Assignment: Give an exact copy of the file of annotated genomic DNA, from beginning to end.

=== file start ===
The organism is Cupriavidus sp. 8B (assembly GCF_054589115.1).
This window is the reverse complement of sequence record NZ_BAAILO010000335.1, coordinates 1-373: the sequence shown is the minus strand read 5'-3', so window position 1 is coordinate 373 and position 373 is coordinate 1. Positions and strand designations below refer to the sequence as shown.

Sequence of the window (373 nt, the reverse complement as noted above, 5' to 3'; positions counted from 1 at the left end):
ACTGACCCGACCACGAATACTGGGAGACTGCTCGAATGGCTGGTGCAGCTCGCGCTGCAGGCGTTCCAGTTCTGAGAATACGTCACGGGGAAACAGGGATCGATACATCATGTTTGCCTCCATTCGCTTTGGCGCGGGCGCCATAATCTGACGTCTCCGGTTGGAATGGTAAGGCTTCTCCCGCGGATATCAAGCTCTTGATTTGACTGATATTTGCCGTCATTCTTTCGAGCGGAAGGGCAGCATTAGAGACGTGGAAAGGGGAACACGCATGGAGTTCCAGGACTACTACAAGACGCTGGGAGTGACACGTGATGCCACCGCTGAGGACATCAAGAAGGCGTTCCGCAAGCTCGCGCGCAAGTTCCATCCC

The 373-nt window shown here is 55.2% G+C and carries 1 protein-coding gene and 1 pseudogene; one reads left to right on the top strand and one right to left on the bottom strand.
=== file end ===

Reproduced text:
The organism is Cupriavidus sp. 8B (assembly GCF_054589115.1).
This window is the reverse complement of sequence record NZ_BAAILO010000335.1, coordinates 1-373: the sequence shown is the minus strand read 5'-3', so window position 1 is coordinate 373 and position 373 is coordinate 1. Positions and strand designations below refer to the sequence as shown.

Sequence of the window (373 nt, the reverse complement as noted above, 5' to 3'; positions counted from 1 at the left end):
ACTGACCCGACCACGAATACTGGGAGACTGCTCGAATGGCTGGTGCAGCTCGCGCTGCAGGCGTTCCAGTTCTGAGAATACGTCACGGGGAAACAGGGATCGATACATCATGTTTGCCTCCATTCGCTTTGGCGCGGGCGCCATAATCTGACGTCTCCGGTTGGAATGGTAAGGCTTCTCCCGCGGATATCAAGCTCTTGATTTGACTGATATTTGCCGTCATTCTTTCGAGCGGAAGGGCAGCATTAGAGACGTGGAAAGGGGAACACGCATGGAGTTCCAGGACTACTACAAGACGCTGGGAGTGACACGTGATGCCACCGCTGAGGACATCAAGAAGGCGTTCCGCAAGCTCGCGCGCAAGTTCCATCCC

The 373-nt window shown here is 55.2% G+C and carries 1 protein-coding gene and 1 pseudogene; one reads left to right on the top strand and one right to left on the bottom strand.